General advice to those new to Steem

in #steem2 years ago

I've exchanged a few words with people here and it seems, to my delight, that some of you are new to crypto in general and new to Steem in particular. I think it would be useful to give advice on a few things to make your Steem experience safer and more convenient.

Steem is a blockchain

As you know (but probably not everyone reading this), if you want to do anything but consume content on DPorn, you'll need a Steem account. Steem is a public blockchain. A blockchain is a database, a ledger, up-to-date copies of which are held on a large number of servers on the internet. All information made up of transactions committed to it by its users is organized into blocks of a certain size that appear in the database in temporal order. There are over a hundred servers on the internet called witness servers that each maintain a copy of the whole blockchain. IMPORTANT! The contents of the database cannot be edited or deleted unless a sufficient number of the witnesses agree to throw away the entire old database and make a new one from the transactions (except those that are not chosen to be included in the new one). This has never been done for the sake of changing data stored on the chain.

When you post anything to the blockchain, you should be aware of the fact that it will be there for as long as the chain exists. When you edit or delete a post or a comment or take back or change a vote what happens is that a new entry to the database (blockchain) is made. User interfaces called front ends such as Steemit or DPorn always show the latest version of the data despite the old data remaining on the blockchain. You can take a closer look at what goes on Steem at SteemWorld also offers a pretty good overview of current general information about the chain. At, you can see everything pertaining to a certain account.

Only text is stored on the Steem blockchain. All binary data (audio, images, video) is stored elsewhere. Steemit uses Amazon Web Services and DTube has used IPFS, a decentralized peer-to-peer file storage system. I'm not sure what it uses after it was revamped, though. For this reason, binary data can be edited or removed because it's never stored on a blockchain because doing so would be very expensive. Many people who use the blogging interfaces (Steemit, SteemPeak etc.) choose not to rely on Steemit to store their images but link to image hosting services on the web.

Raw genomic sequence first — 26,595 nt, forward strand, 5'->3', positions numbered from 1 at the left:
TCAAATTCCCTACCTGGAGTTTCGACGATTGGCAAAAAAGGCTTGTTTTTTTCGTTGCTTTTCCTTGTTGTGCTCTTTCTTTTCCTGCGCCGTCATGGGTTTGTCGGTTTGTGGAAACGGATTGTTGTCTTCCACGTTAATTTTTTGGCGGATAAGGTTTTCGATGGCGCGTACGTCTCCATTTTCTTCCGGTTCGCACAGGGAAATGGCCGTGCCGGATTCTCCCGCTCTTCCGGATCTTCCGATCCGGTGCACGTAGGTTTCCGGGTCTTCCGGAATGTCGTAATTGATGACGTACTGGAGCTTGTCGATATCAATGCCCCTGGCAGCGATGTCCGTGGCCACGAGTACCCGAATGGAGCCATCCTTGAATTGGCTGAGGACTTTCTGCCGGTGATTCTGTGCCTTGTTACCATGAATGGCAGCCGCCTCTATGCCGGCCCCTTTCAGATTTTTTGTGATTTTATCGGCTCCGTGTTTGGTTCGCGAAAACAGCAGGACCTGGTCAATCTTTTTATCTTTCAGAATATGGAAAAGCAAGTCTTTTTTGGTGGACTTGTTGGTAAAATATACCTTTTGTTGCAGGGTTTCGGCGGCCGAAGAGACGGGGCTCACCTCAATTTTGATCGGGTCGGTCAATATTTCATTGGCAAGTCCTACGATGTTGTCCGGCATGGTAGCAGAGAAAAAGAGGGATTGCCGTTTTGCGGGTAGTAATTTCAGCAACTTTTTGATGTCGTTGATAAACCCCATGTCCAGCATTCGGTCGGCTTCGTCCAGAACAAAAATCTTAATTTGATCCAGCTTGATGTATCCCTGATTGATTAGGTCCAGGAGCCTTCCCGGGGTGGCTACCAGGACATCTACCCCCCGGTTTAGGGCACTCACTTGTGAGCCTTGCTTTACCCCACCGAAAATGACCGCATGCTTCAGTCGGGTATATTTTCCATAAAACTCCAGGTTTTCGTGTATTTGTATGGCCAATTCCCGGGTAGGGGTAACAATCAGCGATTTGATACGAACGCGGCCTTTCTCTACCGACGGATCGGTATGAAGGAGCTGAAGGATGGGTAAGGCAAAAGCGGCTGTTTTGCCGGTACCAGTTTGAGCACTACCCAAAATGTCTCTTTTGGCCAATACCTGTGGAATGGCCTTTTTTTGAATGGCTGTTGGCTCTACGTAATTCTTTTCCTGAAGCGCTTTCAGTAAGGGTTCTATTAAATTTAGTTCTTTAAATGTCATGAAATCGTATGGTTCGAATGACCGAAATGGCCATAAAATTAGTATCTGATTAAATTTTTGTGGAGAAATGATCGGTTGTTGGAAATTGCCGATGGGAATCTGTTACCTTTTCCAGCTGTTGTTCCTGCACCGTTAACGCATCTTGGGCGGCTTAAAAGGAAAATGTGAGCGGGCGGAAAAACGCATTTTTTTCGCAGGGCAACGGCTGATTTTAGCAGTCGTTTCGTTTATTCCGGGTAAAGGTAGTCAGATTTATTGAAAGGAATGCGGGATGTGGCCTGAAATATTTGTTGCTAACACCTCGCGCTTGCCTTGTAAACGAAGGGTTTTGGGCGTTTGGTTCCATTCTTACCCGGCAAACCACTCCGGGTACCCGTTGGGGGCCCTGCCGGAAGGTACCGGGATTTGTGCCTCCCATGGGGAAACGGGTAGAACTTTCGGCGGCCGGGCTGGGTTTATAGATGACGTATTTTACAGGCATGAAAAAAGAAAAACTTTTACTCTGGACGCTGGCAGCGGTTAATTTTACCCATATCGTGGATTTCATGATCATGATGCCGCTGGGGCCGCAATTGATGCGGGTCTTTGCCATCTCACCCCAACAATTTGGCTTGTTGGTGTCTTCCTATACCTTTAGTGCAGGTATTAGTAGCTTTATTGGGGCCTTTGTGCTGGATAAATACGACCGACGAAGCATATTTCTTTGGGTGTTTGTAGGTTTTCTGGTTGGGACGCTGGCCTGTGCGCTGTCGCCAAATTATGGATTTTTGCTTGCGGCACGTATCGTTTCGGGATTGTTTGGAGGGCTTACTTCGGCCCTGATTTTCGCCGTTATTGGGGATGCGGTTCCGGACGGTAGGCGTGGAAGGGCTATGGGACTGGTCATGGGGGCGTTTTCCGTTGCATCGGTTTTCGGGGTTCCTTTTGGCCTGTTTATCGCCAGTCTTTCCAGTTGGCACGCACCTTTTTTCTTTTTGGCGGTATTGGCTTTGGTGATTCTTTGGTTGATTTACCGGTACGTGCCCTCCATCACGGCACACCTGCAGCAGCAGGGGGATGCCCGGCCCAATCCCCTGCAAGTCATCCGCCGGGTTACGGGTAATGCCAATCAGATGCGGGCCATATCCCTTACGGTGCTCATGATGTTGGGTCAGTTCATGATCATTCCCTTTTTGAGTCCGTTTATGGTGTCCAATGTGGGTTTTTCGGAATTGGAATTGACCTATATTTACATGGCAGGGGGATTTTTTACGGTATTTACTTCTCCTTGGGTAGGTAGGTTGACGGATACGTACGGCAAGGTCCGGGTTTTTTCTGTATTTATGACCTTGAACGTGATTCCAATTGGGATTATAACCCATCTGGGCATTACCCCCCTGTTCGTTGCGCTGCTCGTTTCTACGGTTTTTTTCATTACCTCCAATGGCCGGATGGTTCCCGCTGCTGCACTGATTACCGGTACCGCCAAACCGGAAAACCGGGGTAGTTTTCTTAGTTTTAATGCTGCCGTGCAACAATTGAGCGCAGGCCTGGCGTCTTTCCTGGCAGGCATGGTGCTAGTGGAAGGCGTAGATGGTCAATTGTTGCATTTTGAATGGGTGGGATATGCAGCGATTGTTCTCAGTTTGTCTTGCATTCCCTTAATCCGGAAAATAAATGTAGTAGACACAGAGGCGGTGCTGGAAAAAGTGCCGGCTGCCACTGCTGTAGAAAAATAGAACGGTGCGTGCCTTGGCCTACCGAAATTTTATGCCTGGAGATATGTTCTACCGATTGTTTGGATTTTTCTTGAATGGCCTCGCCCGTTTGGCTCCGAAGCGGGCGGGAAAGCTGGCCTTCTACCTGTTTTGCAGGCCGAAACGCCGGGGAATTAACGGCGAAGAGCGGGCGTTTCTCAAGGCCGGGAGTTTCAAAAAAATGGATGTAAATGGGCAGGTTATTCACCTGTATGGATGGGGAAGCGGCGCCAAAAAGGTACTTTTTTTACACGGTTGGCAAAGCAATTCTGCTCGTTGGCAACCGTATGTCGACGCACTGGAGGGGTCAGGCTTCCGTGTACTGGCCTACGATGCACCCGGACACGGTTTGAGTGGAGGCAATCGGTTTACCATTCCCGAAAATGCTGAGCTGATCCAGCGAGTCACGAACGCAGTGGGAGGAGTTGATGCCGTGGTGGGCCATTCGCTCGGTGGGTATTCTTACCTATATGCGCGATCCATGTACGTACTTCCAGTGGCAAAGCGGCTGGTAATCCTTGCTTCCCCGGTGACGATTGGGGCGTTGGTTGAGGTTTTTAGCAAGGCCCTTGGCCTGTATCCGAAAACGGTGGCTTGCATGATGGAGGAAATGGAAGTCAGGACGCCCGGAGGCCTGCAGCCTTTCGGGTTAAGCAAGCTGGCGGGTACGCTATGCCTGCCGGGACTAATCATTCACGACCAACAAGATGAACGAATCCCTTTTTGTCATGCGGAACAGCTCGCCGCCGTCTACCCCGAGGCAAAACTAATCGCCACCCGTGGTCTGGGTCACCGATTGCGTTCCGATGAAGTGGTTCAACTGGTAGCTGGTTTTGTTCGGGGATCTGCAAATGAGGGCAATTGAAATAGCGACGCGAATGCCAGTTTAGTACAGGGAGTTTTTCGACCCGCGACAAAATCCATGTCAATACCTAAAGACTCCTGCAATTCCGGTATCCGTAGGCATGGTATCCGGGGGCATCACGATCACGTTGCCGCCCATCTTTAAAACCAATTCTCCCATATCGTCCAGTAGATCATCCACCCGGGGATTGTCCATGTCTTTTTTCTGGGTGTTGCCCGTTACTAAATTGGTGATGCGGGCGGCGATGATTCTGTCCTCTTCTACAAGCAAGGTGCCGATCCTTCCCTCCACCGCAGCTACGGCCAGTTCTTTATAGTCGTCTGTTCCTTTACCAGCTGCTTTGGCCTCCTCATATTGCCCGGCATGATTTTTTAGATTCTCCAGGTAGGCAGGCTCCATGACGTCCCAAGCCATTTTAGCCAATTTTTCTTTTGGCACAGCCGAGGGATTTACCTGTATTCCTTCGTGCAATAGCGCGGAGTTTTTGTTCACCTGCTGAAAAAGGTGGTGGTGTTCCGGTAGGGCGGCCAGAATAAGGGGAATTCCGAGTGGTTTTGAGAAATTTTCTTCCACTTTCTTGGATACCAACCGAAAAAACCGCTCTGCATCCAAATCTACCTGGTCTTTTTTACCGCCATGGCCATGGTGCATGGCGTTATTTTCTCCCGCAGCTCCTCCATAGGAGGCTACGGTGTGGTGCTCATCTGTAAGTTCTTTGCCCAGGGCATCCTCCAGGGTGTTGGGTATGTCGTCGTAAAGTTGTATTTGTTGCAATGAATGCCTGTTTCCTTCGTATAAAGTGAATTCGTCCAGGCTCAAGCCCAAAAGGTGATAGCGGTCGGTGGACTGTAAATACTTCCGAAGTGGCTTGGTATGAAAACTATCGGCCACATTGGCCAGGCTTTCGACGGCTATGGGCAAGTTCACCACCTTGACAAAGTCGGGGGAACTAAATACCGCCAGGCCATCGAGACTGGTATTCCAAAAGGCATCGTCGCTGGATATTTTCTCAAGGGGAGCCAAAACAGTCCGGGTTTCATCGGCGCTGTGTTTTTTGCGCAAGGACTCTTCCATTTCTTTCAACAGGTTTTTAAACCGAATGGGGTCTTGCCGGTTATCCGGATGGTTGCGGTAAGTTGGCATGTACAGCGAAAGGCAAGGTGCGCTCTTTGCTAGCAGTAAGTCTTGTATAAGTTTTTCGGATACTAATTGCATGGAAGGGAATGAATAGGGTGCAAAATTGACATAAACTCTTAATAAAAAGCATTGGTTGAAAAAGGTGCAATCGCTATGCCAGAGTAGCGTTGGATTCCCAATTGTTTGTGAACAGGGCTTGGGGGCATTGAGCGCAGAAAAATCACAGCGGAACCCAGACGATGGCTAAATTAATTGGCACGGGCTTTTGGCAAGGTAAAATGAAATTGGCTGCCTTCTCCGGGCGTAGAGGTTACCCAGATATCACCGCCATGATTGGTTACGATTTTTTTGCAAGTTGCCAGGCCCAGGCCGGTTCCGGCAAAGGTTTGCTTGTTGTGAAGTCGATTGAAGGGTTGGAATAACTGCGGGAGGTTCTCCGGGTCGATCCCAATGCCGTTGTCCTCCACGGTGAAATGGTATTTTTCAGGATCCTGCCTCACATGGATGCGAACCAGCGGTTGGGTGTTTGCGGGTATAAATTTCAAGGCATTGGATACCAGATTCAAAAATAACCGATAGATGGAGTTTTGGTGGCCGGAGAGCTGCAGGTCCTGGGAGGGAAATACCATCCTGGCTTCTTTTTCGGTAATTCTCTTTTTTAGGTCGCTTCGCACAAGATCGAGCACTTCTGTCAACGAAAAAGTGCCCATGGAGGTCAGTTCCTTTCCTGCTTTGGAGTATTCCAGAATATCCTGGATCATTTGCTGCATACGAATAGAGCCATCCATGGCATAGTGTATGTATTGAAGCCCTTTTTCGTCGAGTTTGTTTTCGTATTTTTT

Key management

Steem has four public/private key pairs. In practice, you only need to use the private keys because you sign every transaction with them - or more precisely the app you're using does it for you. The keys exist for you to use each of them for different types of transactions requiring different levels of security.

  • Memo Key

The private memo key exists for you to decrypt private messages sent to you encrypted using your public memo key. Memos on Steem are always attached to money transfers. It always costs a minimum of 0.001 STEEM or 0.001 SBD to send a memo to someone. It's a pretty effective deterrent against memo spam. IMPORTANT! If you want to send a private memo, the '#' character needs to be the first letter of your memo on Steemit. Other front ends may have a checkbox you need to check if you want to encrypt a memo you're about to send.

  • Posting Key

The private posting key exists for you to be able to make a post or a comment or to claim rewards.

  • Active Key

The private active key exists for you to be able to transfer tokens to another account, to power up or power down and to delegate or undelegate powered up tokens. You need the private active key to use the internal markets on Steem and on Steem-Engine as well.

  • Master Key

The private master key can be used to sign any of the above transactions and to change any of the keys or the master key itself. All the other keys can be derived from it. In case your master key is stolen (and subsequently changed) it can be recovered. When your account is created, an account recovery partner is defined for that purpose. It requires their signature for you to change the password - and yours with the old password. IMPORTANT! But if you have lost your master key, your account is beyond recovery and gone forever. This is why you should never lose your master key and also keep it offline as much as possible. Make encrypted copies of your master key and store them at safe locations (and do not lose the encryption password). A password manager such as KeePass is good for that purpose.

Steem Keychain is a browser extension/add-on available on Chrome Webstore. You should absolutely use it. You'll never have to insert your private keys into any websites that have integrated Steem Keychain. What they do is they ask Steem Keychain sign all the transactions and broadcast them to Steem. Steem Keychain stores your keys locally on your computer safely in an encrypted file. Steem Keychain does not store your master key.

If you have any questions, please do ask them in the comments.


Fantastic post for the newcomers. Thanks!

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